A: I can't really put my finger on exactly what it is. I just try to come in and do my job to the best of my ability. But Coach (Head Coach Brian Daboll) always preaches coming out to a fast start, and I feel like as long as we stick to our one plays every time and mentality and just try to maximize every single play that we have, I think that we'll be alright.

Q: Obviously, coaches are always careful about when they're talking to us and you guys about not getting too ahead of yourselves no matter how good the record is. When you are talking amongst yourselves, do you remind yourselves within your own room that '5-1 is great, but you've got to keep it in perspective?'

A: We just try to make sure we're putting one foot in front of the other, not looking too far down the road and making sure we're maximizing every practice and every rep that we get before the game and staying focused and trying to keep the wins coming.

Q: You were a rookie once upon a time. What do you think about the way that these rookies are playing? (Outside Linebacker Kayvon) Thibodeaux, (Safety Dane) Belton had a huge role. On offense, you've got (Wide Receiver) Wan'Dale (Robinson) and (Tight End Daniel) Bellinger scoring. What kind of lift has this rookie class given you, really on both sides of the ball?

A: I love this rookie class, not just on the field, but off the field and in the locker room. They've got great energy. They come to work; they come ready to work every single day. All those guys, they made great plays, and they stepped up big in this game. They all contributed to the win, and I'm proud of all those dudes. We're just going to keep them rolling, keep them going so they can keep making those plays and we can keep getting those wins.

Q: I don't know if you were in the locker room. Where you there when everybody gave an ovation to Thibodeaux?

A: Yeah, I was in there.

Q: What was that all about? Why was everybody cheering? I've never seen that before. Why him? Why did he get that kind of reaction from everybody?

A: It was a big day for him because he got his first career sack. It's a moment that we all shared with him, and we're all going to remember that together. It was a big moment for him, and we all love him there in the locker room. So, we all just wanted to show him some love on his big day. It was a big play, too. You know, a strip-sack to win the game – it doesn't get much bigger than that. He had a great play; we were all happy for him.

Q: Coming into training camp this year, you knew that you had (Outside Linebacker) Azeez (Ojulari), and you drafted Kayvon first. Did you wonder at all how much playing time you were going to get this year? And so far, you've had more than you've ever had and maybe contributed to these six-games-in more than you ever had. How has that been for you?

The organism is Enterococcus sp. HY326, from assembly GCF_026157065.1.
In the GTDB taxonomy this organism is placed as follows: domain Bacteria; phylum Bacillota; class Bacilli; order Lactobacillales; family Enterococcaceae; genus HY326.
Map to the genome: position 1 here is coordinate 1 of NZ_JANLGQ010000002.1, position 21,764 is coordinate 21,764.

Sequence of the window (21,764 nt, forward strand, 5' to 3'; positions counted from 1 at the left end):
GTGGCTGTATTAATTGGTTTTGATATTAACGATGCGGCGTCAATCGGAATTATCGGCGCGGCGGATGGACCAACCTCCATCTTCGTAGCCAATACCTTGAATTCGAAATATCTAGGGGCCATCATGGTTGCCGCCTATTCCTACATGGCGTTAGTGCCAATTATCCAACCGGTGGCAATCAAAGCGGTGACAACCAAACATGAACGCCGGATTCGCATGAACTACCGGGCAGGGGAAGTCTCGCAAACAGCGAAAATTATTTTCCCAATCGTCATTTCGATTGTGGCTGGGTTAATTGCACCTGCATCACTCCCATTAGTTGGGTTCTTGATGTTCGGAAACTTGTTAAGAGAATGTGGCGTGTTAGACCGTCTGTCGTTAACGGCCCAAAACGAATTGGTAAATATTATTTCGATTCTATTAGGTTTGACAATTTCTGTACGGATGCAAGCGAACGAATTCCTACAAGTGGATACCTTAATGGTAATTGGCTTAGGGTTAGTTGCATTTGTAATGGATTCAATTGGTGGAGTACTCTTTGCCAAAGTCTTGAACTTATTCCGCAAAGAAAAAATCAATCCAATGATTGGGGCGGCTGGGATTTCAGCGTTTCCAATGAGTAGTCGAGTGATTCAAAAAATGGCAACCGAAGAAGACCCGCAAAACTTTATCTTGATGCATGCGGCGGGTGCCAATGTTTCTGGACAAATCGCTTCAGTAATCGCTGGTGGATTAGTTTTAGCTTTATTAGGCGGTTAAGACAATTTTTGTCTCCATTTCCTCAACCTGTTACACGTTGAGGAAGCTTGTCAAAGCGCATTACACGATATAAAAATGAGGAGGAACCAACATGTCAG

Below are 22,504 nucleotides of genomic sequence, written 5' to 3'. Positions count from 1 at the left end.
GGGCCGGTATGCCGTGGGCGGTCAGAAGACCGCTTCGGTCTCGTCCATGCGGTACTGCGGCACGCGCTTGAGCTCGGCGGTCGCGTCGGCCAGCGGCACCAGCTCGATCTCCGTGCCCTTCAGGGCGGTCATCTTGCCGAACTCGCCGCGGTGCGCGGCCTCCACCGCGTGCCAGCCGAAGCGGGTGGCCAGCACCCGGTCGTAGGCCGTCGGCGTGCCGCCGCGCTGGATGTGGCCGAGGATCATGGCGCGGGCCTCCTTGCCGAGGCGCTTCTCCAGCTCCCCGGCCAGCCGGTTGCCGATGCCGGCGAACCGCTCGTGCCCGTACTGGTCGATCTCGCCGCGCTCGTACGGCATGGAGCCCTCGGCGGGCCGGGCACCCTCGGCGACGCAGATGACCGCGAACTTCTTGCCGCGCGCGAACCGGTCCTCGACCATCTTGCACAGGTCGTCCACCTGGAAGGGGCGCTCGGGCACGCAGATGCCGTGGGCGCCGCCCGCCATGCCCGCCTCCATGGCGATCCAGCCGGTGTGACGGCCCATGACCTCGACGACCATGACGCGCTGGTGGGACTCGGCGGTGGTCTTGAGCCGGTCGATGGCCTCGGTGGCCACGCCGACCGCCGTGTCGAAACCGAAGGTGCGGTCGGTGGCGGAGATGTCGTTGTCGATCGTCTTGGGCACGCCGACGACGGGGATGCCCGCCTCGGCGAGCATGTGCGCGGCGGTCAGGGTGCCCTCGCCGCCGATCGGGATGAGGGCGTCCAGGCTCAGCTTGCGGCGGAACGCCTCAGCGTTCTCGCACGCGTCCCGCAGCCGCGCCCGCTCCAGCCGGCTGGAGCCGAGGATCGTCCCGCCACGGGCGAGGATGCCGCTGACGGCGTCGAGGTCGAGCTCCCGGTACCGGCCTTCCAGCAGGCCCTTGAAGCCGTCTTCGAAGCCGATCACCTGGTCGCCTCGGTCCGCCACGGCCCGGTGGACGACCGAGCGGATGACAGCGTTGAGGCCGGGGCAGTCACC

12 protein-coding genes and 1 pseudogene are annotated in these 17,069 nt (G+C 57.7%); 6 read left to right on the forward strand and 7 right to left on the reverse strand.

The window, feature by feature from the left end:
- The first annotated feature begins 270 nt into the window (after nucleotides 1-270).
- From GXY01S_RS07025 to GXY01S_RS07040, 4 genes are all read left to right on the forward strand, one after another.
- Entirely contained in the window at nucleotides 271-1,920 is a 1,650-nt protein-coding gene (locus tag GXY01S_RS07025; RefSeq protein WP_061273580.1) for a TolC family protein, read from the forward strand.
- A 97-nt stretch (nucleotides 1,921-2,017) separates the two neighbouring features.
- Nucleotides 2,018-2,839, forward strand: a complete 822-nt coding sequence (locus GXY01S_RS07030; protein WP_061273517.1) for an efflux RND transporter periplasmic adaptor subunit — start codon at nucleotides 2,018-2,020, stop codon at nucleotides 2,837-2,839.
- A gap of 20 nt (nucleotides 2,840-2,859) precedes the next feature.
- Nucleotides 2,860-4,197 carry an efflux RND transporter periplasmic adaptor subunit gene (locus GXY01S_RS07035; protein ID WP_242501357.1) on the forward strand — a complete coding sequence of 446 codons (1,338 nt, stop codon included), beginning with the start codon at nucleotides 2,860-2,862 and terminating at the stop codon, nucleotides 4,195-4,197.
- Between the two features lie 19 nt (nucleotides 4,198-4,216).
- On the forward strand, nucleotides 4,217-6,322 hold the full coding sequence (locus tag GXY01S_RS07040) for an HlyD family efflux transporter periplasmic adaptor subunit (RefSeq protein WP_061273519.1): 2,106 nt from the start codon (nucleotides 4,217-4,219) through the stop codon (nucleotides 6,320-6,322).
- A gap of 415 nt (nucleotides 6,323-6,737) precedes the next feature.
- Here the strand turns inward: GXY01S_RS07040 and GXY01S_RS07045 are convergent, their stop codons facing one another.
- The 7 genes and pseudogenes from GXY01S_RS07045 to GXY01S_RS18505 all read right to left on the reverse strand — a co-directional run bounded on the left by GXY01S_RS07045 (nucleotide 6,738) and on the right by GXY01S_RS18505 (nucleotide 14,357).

A: I knew I was going to work my tail off coming into camp just to get a spot on the team. I really didn't wonder about playing time and other things. I just tried to come in and maximize every day I had, every opportunity that I had. That's been working for me. I'm just trying to stick to that and not worry about the other things I can't control.

Q: Were you actually worried that you weren't going to make the team?

A: I tried not to think about it. I just tried to do my best every day.

Q: How aware are you and do you think your teammates of where the Giants are? Standings, division, conference, things like that?

A: I mean, really when you look at that, none of that stuff matters, honestly. We still have a long season to go, and no matter where we are now or what the record is, it doesn't matter. We've still got to come out and play this Sunday coming up. We're just trying to stay focused on game planning and just do what we've got to do to get ready for Sunday.

Q: If I asked you to give me the records for all the teams in the division, could you rattle them off for me? Or could you not?

A: I probably could (laughs).

Q: Will it matter at some point? At some point it begins to matter, right?

A: Of course, but it doesn't matter if we don't take care of business on Sunday. That's what we're just trying to focus on.

Q: If you want to give me the records, I'll listen. But I don't want to put you on the spot.

A: (Laughs).

Q: I've kind of listened to Dabs (Head Coach Brian Daboll) and you talk about the records and focusing on the next game. You mean to tell me you haven't looked at the schedule and seen that you have the Jags (Jacksonville Jaguars), who are 2-4, the (Seattle) Seahawks, who are 3-3, the (Houston) Texans, who are 1-3-1, and Detroit (Lions), who's 1-4, coming up and you haven't imagined being 9-1?

A: No. We're just focused on the next game, which is Jacksonville. We just try to stick to that and try not to look too far ahead.

Q: Do you know your nose is growing a little?

A: (Laughs) It probably is, I don't know.